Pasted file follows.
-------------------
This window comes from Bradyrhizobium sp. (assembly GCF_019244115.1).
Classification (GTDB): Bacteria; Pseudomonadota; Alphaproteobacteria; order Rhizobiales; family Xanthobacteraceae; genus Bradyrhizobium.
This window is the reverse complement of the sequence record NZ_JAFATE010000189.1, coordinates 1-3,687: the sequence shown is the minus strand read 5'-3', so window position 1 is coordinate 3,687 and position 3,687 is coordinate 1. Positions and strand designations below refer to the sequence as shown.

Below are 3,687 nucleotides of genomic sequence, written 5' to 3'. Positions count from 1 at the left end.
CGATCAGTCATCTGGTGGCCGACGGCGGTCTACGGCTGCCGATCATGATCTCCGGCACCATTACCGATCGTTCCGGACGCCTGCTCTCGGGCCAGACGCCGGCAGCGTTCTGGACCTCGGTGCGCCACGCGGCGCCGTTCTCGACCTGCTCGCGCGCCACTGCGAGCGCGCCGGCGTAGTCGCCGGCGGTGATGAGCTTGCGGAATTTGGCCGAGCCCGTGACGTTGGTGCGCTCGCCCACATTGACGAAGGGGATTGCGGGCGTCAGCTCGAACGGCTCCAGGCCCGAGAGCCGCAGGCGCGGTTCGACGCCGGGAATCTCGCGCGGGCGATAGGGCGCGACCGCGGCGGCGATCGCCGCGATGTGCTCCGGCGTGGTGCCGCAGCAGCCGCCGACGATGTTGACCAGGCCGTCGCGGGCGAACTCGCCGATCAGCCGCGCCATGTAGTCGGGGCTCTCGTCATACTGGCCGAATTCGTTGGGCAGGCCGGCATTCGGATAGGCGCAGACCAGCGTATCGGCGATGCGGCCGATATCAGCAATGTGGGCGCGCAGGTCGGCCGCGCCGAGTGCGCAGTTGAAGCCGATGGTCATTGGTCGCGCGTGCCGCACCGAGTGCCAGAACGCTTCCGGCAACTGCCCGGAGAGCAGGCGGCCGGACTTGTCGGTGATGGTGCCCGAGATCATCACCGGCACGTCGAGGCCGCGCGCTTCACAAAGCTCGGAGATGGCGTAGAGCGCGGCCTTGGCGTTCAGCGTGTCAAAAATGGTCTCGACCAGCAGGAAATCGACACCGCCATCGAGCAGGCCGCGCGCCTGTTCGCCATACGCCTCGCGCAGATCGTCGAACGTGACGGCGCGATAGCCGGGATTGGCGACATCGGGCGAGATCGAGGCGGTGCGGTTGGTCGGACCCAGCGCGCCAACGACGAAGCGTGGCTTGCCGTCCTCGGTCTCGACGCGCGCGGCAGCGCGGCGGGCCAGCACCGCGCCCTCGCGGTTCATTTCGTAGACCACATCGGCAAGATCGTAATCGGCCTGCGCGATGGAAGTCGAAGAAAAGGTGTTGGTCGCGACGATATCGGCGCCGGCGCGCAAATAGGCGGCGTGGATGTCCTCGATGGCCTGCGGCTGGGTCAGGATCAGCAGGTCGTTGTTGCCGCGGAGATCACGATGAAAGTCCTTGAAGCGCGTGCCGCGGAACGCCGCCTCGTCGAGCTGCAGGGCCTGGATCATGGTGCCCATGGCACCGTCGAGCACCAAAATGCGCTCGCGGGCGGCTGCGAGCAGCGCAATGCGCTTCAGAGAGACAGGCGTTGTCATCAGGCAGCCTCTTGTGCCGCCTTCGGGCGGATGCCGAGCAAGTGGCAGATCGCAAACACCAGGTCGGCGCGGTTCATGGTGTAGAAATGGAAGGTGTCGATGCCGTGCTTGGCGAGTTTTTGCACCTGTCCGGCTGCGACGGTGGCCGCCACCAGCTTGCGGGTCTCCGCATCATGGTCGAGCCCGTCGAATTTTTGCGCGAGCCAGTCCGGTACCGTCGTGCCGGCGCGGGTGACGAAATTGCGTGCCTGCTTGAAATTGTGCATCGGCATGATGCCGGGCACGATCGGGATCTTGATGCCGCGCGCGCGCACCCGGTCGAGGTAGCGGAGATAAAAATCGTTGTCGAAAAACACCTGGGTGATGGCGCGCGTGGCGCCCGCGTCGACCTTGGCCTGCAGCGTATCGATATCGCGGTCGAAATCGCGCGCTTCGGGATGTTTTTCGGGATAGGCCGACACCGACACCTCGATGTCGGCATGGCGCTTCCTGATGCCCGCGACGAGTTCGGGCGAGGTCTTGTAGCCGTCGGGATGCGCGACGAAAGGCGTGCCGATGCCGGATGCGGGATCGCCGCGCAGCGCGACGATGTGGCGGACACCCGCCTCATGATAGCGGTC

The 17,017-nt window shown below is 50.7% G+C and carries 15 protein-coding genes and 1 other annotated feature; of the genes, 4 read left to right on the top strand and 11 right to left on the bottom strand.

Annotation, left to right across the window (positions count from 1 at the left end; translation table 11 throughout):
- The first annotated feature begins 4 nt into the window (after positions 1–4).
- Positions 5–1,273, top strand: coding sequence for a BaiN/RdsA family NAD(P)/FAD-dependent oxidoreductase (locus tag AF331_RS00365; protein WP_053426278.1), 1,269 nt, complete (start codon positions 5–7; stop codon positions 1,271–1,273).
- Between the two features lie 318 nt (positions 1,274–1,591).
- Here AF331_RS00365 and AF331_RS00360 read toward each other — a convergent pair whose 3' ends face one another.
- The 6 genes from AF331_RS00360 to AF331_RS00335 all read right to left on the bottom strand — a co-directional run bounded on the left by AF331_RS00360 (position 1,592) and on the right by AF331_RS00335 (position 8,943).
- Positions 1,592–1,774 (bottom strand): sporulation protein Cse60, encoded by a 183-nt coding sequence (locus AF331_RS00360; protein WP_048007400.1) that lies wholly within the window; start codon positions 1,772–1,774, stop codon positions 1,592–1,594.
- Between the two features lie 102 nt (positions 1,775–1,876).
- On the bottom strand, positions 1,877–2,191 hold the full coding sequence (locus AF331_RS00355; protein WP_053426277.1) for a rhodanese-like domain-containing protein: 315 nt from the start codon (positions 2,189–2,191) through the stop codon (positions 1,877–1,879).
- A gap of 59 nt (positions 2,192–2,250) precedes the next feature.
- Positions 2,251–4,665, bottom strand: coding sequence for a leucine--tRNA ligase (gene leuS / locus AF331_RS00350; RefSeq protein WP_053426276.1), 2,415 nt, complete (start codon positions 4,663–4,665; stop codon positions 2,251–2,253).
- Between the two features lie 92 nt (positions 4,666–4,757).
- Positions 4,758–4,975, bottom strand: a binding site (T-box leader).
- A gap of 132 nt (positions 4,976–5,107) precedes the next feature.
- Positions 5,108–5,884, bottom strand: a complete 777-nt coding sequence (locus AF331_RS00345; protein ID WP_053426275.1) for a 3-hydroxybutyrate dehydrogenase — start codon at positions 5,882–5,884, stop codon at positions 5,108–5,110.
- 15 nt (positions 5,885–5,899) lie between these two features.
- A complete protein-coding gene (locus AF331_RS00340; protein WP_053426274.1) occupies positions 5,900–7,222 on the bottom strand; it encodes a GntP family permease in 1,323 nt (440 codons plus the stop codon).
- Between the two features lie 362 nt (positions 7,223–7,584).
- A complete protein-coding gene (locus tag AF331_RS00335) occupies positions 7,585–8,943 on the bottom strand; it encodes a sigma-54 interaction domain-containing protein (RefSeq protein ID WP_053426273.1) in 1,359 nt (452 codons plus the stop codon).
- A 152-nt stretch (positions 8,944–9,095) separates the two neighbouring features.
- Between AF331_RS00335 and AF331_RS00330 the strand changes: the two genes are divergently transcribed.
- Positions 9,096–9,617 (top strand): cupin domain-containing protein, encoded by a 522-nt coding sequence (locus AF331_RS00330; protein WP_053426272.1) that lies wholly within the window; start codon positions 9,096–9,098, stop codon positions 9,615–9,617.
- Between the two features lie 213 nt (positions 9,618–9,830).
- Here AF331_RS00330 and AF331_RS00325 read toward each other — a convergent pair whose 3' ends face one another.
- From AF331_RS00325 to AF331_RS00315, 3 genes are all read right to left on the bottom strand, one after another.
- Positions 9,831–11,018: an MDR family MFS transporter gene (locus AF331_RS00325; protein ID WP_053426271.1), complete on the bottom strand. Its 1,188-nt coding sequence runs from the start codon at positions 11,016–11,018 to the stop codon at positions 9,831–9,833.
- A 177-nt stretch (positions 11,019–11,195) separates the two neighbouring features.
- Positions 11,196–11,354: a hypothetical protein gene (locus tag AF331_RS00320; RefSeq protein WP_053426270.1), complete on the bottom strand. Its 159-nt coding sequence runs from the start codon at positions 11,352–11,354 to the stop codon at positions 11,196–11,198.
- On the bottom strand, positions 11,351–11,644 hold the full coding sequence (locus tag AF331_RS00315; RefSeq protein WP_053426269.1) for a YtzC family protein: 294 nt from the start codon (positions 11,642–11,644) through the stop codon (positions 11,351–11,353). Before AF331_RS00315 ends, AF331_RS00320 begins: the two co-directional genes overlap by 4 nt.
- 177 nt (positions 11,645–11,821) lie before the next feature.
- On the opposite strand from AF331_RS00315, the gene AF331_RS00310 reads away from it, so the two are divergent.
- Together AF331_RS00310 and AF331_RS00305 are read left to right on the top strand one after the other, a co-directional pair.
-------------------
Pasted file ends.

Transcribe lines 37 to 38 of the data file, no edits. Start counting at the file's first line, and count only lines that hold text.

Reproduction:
- On the opposite strand from AF331_RS00315, the gene AF331_RS00310 reads away from it, so the two are divergent.
- Together AF331_RS00310 and AF331_RS00305 are read left to right on the top strand one after the other, a co-directional pair.